Karl Rove’s Crossroads GPS and American Crossroads have set-up an online wiki to make public in one place, Freedom of Information Act (FOIA) documents and other information obtained by journalists, individuals and organizations. The site is also designed to show information requests sought by the public that have not been answered or fulfilled by the most “transparent” administration ever. Approximately 1,800 FOIA’s have not been produced.
Like Wikileaks, Collegio said Wikicountability’s goal is to provide information from which the public and the media can draw their own conclusions, instead of the Wikicountability doing it for them. Unlike Wikileaks, though, Collegio said only legally obtained documents and information will be published on the site – no leaked documents and no illegally obtained information.
The first day of Wikicountability’s existence saw the public release of the cost of the Andy Griffith’s pro-Obamacare television ads ($3.66 million), a look into how Consumer Financial Protection Bureau Special Adviser Elizabeth Warren chooses which news outlets to give interviews to and an in-depth examination of how Obama’s Department of Labor plays favorites with labor unions…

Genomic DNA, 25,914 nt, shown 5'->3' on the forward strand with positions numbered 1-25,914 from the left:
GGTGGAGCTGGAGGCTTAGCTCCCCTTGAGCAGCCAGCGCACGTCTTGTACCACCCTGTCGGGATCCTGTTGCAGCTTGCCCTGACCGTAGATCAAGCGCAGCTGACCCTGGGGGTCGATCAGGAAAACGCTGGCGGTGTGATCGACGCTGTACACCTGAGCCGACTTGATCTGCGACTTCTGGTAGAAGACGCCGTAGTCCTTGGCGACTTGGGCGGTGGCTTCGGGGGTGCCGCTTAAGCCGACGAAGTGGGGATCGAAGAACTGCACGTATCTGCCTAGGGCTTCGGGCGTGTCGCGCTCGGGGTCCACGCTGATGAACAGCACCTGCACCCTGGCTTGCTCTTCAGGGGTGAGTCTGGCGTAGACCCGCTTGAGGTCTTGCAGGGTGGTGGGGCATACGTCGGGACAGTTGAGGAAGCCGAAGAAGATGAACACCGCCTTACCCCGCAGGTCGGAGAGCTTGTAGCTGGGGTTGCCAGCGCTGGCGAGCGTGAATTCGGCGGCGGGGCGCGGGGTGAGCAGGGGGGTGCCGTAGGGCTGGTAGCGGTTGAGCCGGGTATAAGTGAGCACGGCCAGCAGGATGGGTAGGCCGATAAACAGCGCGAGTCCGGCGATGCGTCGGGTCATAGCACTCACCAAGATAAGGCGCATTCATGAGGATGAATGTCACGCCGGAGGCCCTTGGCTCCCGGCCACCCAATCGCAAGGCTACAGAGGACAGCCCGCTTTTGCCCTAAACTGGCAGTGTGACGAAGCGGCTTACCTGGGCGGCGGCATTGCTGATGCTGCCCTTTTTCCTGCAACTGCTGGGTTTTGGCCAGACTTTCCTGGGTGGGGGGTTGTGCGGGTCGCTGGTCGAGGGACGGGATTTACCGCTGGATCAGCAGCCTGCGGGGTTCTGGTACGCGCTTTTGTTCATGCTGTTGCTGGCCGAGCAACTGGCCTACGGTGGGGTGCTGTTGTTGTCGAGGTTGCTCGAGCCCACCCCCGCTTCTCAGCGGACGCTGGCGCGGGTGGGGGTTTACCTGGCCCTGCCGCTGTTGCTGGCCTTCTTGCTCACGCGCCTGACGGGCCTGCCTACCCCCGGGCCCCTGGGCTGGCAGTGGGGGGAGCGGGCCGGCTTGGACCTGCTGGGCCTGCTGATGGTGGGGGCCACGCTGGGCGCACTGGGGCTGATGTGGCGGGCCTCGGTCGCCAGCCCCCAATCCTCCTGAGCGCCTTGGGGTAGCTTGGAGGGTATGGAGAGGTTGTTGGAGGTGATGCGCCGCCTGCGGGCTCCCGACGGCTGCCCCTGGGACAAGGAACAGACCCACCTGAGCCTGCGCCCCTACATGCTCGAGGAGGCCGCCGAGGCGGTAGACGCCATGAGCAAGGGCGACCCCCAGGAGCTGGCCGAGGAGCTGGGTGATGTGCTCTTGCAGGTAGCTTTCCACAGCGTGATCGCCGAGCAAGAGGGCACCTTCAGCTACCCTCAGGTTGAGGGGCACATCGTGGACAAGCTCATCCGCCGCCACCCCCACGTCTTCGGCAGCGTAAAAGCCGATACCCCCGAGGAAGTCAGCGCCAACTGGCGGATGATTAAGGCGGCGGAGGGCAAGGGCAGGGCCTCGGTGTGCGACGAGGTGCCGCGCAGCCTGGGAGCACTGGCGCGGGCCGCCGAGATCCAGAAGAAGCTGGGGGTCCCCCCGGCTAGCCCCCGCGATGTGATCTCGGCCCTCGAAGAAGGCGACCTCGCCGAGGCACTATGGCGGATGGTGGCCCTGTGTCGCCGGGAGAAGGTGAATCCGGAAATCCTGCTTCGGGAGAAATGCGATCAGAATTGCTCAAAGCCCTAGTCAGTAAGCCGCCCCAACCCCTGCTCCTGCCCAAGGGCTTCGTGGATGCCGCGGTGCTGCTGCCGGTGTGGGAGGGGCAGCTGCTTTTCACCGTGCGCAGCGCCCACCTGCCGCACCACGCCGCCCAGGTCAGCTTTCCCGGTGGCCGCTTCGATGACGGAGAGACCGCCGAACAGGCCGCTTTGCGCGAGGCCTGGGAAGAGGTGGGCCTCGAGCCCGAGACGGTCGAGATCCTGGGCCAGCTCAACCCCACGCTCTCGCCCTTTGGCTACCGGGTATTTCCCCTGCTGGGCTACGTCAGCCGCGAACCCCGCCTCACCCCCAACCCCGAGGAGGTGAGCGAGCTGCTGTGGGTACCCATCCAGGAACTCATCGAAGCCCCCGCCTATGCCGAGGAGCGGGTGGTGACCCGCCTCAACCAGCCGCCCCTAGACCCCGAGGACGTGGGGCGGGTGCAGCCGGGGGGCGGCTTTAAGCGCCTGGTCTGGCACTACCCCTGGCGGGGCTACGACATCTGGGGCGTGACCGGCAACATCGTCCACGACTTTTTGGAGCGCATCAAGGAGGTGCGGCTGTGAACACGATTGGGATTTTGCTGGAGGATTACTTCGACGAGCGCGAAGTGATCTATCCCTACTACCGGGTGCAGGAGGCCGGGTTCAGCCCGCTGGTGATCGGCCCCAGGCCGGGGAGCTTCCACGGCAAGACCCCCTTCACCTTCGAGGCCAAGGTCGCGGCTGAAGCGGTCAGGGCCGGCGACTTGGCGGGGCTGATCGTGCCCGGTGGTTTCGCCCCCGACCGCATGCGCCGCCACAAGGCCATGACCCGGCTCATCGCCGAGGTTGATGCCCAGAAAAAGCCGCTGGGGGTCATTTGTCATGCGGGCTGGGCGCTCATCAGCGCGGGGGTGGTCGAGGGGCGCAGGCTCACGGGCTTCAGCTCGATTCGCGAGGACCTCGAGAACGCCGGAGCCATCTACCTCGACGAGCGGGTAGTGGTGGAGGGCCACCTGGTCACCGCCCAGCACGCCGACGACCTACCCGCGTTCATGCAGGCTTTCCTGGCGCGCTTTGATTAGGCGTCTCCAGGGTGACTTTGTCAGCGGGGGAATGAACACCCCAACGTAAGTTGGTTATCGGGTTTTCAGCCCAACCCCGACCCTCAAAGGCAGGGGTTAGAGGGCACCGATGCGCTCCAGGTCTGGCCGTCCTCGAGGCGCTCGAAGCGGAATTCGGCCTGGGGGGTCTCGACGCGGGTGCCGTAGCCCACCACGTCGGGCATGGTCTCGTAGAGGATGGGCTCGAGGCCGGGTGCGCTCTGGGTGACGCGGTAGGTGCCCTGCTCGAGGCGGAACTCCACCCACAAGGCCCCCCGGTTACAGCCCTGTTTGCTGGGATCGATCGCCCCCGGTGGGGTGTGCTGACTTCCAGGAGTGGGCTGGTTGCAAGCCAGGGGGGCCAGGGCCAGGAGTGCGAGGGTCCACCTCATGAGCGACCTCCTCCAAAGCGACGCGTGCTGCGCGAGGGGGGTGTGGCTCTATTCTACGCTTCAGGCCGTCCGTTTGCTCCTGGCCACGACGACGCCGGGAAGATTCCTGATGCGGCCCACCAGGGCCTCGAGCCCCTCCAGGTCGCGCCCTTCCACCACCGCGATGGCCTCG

The Obama administration refused to fulfill about 180,000 of its 544,000 FOIA requests to its 35 biggest agencies, even though the president campaigned on transparency. Rove’s Wikicountability plans to publish any and all FOIA requests and responses from different agencies, in addition to tracking how the administration handles them. Read more about Wikiaccountability at The Daily Caller.
Crossroads GPS is also suing the Obama administration “for repeated failure to comply with the Freedom of Information Act.”
Visit Wikicountability here, and remember, the site is only currently available. You can browse through pending FOIA requests and see all the documents already received, along with a list of ‘other reports and documents. Interestingly, an outstanding FOIA to the Department of Justice asks for ‘requests from Labor UnionOrganizations for an Executive Order.’ An FOIA to the Office of Management and Budget asks for the same.